Lingcod, like this one, are often found with cowcod, an overfished species. Fishermen targeting lingcod discovered they could lower their bycatch of cowcod by luring their target species with pots.
If you’ve ever used a fitness tracker, you understand how real-time monitoring and feedback can change what you do. When it comes to bycatch—the incidental catch of nontarget species and a long-standing problem in fisheries—the same concept holds.
The latest report from the National Oceanic and Atmospheric Administration’s Fisheries Service (NOAA Fisheries) on its engineering and technical program to reduce bycatch highlights how the Atlantic longfin squid fleet is using near-real-time reports to avoid catching butterfish. Bycatch of butterfish has been a particular concern to fishermen, especially since 2011 when managers instituted a catch cap to help butterfish rebuild from overfishing.
In 2013, assisted by researchers from Cornell University, fishermen formed a Bycatch Avoidance Communications Network. Captains began filing daily reports of where and how much butterfish they encountered, and in short order analysts at Cornell converted the data into charts indicating where elevated bycatch was—in effect, providing a map of where not to fish.
After two years, the network had helped reduce butterfish bycatch by 55 percent, and fishermen stayed under the bycatch cap. Notably, independent observers on board squid vessels are responsible for measuring and reporting bycatch; their involvement helps increase the accuracy of data about the bycatch problem, which is critical to identifying potential solutions.
Elsewhere in New England, a similar project is still running after five years: More than 250 scallop fishermen record where they are finding yellowtail and windowpane flounder and report those data to scientists at the University of Massachusetts, Dartmouth. The program helps the scallopers reach their quota before hitting the bycatch limit for flounder. The benefits of this program could be further enhanced by placing more independent observers on scallop vessels.
Independent observers measure and report bycatch on fishing vessels. Information from independent observers can be used to set suitable caps on bycatch and help identify solutions to long-standing problem of discarded fish and wildlife in commercial fishing.
A report Pew released with Ocean Conservancy in 2013 detailed efforts in other regions, too. In Alaska, trawlers seeking ocean perch have been sharing data to avoid hot spots for salmon for years. On the U.S. West Coast, Pacific groundfish fleets have developed a system through which groups of fishermen combine their bycatch quotas, with each vessel using a portion according to its typical catch. These risk pools hold a certain amount of the bycatch cap in reserve and serve as information-sharing hubs to help members know what areas to fish and which to avoid.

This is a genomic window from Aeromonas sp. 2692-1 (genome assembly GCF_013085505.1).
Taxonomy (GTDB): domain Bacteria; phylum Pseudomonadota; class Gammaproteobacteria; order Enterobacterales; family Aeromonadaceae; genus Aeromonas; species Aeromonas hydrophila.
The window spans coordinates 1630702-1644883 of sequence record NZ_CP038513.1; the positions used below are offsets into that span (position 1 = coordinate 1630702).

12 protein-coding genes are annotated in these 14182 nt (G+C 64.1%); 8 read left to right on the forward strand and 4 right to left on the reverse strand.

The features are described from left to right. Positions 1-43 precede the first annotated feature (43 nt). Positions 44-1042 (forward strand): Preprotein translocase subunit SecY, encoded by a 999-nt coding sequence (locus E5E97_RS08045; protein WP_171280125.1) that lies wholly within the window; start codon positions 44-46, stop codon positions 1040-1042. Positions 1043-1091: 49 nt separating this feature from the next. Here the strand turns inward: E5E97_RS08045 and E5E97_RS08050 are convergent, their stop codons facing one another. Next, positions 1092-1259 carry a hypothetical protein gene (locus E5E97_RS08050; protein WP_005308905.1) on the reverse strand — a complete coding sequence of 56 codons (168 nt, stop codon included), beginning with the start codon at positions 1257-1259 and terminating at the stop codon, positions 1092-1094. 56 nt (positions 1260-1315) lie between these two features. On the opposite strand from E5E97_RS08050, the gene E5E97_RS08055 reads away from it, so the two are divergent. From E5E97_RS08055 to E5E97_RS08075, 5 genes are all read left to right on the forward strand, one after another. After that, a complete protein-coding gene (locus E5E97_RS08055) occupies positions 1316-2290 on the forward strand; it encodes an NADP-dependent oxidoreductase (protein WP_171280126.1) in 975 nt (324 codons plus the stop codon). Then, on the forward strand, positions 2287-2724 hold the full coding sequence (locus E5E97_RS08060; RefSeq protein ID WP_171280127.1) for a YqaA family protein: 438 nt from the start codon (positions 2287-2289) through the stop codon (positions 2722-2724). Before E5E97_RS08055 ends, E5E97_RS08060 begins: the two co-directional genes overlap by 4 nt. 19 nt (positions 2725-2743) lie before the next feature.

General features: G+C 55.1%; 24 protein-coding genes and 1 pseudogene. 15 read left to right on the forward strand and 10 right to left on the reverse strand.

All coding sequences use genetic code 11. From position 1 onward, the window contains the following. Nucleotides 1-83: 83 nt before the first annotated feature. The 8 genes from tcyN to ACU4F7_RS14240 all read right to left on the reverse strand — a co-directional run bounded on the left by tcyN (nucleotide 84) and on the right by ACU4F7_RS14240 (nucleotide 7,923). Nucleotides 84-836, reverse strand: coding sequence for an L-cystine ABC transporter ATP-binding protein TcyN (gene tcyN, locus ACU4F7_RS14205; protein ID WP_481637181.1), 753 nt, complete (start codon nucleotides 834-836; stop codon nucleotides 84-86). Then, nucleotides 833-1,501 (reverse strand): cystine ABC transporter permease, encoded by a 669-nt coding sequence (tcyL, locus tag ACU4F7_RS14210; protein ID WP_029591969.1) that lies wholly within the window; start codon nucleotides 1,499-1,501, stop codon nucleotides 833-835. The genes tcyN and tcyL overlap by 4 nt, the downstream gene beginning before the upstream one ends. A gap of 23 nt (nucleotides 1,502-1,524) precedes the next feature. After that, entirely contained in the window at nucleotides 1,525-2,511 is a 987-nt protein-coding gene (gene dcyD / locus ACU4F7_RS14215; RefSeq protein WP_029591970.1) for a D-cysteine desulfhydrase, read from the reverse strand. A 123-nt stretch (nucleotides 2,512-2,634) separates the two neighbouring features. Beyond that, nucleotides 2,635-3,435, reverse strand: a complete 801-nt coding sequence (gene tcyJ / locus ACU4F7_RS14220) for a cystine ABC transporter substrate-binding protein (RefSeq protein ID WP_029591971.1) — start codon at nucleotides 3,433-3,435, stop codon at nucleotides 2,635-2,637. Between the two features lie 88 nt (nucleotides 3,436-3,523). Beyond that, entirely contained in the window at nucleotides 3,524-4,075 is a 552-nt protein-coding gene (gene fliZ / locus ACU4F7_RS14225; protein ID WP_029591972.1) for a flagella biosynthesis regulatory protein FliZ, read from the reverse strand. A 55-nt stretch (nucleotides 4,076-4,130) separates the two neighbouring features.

West Coast fishermen have also developed other innovative methods to reduce bycatch. For example, they fish for petrale sole at night, when overfished canary rockfish—which are often found with the sole—have moved higher up in the water column, and catch lingcod in pots, which the overfished cowcod will not enter. These fishermen also show their commitment to reducing bycatch by supporting and welcoming independent observers on their vessels.
Fishermen have long shared information and innovated to make gear more selective and efficient. Yet bycatch is still a problem in many fisheries and regions of the U.S., and the waste is significant: Approximately 20 percent of the total commercial catch is discarded. As NOAA Fisheries Administrator Eileen Sobeck recently wrote, bycatch “threatens the continued sustainability and resiliency of our local fishing communities, regional economies, and ocean ecosystems.” With so many examples of solutions, why are we still struggling with bycatch?
The answer is simple: Solutions follow when fishery managers are unambiguous about reducing bycatch—for instance, by setting and enforcing meaningful bycatch caps. But this isn’t happening everywhere, because the chief law governing U.S. fisheries, the Magnuson-Stevens Fishery Conservation and Management Act, directs managers to minimize bycatch only “to the extent practicable”—which has, unfortunately, often been used as an excuse to avoid taking concrete action.
What is truly not practicable is wasting fish. To improve fish conservation, we need the law, which is due for an update, to be clear. We need a mandate to minimize bycatch. Period.
April 13 marks the 40th anniversary of the Magnuson-Stevens Act. It’s time for a new focus in fisheries management. For more information, please visit www.pewtrusts.org/healthyoceans.
Ted Morton leads Pew's fisheries work at the federal level.